HARARE – The death toll from the category-4 cyclone that struck Zimbabwe has risen to 139, with 189 others still missing, authorities confirmed on Thursday.
The Zimbabwean Ministry of Information said that at least 144 people were injured in Cyclone Idai, the storm that wreaked havoc across the African country on Saturday after making landfall in neighboring Mozambique. It also swept through landlocked nation of Malawi.
“As villagers, we come here every day, try to comb through the debris with the hope of getting closure to our relatives who are still missing. It is devastating,” the mayor of the eastern village of Chipinge, Dudzai Ndiyadzo, told the Zimbabwean press.
Nearby to Chipinge is the eastern district of Chimanimani, which was the worst-hit of all Zimbabwean districts with 127 of the 139 dead reported there, according to the information ministry.
In total, the information ministry estimated that over 4,300 people were displaced across seven Zimbabwean districts.
Ndiyadzo explained that helicopters began accessing the area on Tuesday, saying that the rescue operations were hindered by to strong winds and heavy rains that caused flash flooding.
Before heading toward Zimbabwe, the cyclone laid to waste Mozambique’s fourth largest city Beira, where more than 500,000 people reside.
Overall, Idai claimed more than 200 lives in Mozambique, though the southern African nation’s President Filipe Nyusi said the death toll could rise after declaring a state of emergency late Tuesday.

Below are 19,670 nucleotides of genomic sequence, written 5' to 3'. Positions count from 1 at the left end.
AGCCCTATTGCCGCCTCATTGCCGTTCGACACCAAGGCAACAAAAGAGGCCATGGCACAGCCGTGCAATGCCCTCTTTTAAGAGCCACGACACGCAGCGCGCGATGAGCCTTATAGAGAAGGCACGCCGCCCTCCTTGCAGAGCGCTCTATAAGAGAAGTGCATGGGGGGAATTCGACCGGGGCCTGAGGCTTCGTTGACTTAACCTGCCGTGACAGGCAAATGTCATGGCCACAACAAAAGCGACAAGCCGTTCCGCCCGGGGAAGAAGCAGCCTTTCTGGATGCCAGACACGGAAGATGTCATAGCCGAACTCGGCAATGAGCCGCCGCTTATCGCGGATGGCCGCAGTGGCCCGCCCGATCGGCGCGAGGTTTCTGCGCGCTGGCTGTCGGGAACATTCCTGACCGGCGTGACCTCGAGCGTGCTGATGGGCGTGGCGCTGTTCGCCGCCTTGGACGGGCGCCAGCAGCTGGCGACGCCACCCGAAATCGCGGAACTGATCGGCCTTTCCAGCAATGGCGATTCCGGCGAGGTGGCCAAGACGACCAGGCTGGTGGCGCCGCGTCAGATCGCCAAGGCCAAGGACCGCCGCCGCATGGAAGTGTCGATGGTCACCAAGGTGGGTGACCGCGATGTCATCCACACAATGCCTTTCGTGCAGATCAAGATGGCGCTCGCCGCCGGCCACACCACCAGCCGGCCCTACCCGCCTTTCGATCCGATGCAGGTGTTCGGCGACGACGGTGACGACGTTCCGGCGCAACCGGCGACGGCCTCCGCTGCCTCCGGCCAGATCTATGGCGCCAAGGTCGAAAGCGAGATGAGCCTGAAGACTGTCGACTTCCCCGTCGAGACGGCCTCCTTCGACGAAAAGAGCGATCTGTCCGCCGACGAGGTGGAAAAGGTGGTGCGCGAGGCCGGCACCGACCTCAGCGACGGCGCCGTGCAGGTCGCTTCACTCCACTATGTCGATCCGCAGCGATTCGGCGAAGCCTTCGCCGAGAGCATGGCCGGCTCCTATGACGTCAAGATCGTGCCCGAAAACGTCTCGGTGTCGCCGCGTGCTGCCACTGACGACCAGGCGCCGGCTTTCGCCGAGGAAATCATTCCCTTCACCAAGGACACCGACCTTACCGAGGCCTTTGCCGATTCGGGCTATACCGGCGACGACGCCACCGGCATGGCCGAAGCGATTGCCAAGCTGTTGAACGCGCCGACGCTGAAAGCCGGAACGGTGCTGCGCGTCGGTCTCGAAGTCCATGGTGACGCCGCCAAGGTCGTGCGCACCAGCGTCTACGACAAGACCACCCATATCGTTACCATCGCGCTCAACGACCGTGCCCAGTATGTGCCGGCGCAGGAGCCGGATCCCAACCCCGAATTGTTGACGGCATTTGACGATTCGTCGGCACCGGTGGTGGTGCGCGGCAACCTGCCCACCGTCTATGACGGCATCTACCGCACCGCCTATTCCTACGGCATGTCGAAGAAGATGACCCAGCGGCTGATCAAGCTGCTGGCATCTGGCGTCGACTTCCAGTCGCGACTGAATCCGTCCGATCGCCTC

Meanwhile, World Food Program spokesman Herve Verhoosel said in a press conference Thursday that Idai had impacted 200,000 people in Zimbabwe, as well as 600,000 others in Mozambique.
In Malawi, more than 900,000 people were affected, Verhoosel added, with reports that the cyclone caused the deaths of 56 in the nation on the famed east African lake of the same name.
On Tuesday, the regional director for the UN World Food Program in Southern Africa, Lola Castro, told EFE by telephone that her organization was focusing its efforts on saving lives, describing the cyclone as an “unprecedented disaster.”
Castro added that high-energy biscuits were being airlifted and distributed to cyclone victims in Beira.
The United Nations and its humanitarian partners in Mozambique have appealed for $40.8 million to provide urgent aid for the African country.
The European commissioner for humanitarian aid and crisis management, Christos Stylianides, has pledged 3.5 million euros ($3.9 million) in emergency relief to the countries affected.